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These pictures were taken at RNAS Yeovilton on September 29 2001 at a reunion open to all ex-Sea Vixen fliers, maintenance crews and partners. There were also some aviation enthusiasts in attendance.

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Climbing away with a little right rudder on.
Dynax 7 and Sigma 50-500mm on Provia 400F at ISO 800, transparency scan at 710 dpi
The high all-flying slab tailplane is clearly visible. What appear to be an elevator is in effect a large trim tab. The twin boom configuration was chosen for its inherent rigidity and the simplicity of engine installation and minimal assymetric power with one engine out.
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Boring in again for another across the crowd high speed turn.
Dynax 7 and Sigma 50-500mm on Provia 400F at ISO 800, transparency scan at 2820 dpi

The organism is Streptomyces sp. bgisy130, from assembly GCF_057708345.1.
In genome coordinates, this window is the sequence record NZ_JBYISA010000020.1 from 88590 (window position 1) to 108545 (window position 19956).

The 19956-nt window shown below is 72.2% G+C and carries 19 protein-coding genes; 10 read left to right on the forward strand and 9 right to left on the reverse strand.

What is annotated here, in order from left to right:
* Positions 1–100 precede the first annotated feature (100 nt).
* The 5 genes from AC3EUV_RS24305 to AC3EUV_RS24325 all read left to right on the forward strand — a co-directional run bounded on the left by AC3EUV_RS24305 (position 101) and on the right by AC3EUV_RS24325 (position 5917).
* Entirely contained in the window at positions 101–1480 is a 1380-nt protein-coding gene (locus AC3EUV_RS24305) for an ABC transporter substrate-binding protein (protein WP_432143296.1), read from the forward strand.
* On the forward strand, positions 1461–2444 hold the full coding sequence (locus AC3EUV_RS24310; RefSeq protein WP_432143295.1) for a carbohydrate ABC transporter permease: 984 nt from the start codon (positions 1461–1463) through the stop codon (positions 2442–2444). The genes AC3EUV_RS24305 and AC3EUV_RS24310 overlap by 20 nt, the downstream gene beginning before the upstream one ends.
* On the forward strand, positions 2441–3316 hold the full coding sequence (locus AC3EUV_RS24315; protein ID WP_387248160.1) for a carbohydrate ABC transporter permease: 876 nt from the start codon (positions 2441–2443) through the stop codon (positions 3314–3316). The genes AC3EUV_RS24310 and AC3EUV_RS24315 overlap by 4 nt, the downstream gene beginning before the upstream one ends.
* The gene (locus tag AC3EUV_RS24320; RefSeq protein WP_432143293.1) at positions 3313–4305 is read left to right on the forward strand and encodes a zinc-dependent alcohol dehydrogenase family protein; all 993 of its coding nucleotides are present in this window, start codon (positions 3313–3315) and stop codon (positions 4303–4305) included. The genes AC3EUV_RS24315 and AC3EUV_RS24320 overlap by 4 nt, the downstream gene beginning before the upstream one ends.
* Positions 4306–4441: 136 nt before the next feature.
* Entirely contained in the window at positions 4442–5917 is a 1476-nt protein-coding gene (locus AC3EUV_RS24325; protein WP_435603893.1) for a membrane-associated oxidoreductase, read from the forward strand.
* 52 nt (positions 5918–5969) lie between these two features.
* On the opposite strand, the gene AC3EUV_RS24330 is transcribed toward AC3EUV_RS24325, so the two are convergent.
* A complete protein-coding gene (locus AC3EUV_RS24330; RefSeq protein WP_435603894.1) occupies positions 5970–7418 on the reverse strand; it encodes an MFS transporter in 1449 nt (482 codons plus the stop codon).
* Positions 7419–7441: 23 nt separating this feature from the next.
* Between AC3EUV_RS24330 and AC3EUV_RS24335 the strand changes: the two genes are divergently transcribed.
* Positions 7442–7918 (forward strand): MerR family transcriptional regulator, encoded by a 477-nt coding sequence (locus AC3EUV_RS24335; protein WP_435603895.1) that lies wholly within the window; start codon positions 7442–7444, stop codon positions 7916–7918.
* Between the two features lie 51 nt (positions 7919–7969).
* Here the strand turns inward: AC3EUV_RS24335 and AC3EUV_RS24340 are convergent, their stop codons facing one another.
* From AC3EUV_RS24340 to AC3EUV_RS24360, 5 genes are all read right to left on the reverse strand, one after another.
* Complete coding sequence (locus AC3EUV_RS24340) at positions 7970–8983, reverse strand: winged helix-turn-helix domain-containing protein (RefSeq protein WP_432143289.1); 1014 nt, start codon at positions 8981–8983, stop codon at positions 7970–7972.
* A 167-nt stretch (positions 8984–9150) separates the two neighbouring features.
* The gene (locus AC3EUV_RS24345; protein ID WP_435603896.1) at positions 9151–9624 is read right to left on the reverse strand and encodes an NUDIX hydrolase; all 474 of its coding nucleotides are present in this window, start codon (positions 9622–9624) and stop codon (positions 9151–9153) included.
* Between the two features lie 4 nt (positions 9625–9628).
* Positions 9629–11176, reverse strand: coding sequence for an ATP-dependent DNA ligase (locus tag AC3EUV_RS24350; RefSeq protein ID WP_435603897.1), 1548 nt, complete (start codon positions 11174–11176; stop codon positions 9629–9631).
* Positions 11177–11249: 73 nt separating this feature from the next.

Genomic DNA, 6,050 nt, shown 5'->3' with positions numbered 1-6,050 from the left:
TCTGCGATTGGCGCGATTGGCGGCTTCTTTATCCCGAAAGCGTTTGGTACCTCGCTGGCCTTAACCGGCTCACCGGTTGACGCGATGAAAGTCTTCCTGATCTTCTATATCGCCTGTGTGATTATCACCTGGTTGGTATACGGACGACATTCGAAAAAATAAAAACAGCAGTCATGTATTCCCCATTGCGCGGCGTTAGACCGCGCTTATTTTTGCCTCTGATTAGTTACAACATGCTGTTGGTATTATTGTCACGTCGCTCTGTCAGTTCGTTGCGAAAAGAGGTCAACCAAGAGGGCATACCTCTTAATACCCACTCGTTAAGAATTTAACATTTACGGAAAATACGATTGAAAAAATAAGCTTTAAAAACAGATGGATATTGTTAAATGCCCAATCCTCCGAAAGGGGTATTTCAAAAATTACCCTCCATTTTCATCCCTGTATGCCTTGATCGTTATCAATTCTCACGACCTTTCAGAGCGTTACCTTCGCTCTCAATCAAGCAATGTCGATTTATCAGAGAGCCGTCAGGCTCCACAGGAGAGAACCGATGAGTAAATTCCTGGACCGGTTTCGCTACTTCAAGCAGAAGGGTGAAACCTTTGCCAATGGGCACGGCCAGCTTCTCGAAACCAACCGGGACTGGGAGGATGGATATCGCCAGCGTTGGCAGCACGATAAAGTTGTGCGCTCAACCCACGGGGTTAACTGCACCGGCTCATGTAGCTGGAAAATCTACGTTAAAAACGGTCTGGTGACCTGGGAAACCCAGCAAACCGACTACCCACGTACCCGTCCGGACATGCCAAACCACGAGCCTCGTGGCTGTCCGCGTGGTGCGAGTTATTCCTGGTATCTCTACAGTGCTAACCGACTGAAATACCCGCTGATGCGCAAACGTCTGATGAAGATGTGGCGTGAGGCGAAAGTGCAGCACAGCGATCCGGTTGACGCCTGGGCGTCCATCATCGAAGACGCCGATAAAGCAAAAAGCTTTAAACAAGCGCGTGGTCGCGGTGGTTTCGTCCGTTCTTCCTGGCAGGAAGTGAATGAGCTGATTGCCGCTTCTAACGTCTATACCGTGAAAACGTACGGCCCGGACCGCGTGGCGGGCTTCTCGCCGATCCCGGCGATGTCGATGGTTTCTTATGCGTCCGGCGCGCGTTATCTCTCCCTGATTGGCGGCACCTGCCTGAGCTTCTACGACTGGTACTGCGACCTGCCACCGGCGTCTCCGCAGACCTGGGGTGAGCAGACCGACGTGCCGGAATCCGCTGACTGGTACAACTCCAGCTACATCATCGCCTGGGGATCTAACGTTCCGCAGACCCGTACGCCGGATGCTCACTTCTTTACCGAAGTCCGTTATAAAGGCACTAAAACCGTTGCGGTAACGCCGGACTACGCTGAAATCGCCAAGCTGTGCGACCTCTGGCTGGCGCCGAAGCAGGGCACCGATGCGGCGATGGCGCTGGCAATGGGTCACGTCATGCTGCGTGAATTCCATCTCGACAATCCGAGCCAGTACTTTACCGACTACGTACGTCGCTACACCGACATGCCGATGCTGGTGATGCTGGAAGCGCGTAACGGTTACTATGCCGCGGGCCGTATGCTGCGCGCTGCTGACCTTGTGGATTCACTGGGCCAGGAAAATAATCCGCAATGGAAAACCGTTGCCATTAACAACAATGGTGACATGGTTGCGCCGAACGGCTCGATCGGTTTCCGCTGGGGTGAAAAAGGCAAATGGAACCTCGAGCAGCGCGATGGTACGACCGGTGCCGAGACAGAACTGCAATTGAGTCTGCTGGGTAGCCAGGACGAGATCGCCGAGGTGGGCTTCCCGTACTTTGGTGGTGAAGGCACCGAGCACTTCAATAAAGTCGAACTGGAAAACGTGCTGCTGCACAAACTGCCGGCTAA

The small aerodynamic dross section of the tail booms is evident here. Although an unusual configuration it endowed the Sea Vixen with a great deal of inherent robustness. This was a quality that made it very suitable for landing on a pitching flight deck and enabled it to survive many a bad landing which may have destroyed a more fragile aircraft.

Fragility was one feature, as well as a narrow track under carriage, that made the Spitfire, as the Seafire, not wholey suited to carrier operations as the accident casualty list testifies. This should be a lesson to all those who ever consider it a simple matter to modify a land plane for seagoing use. The Venom saga being a later example.

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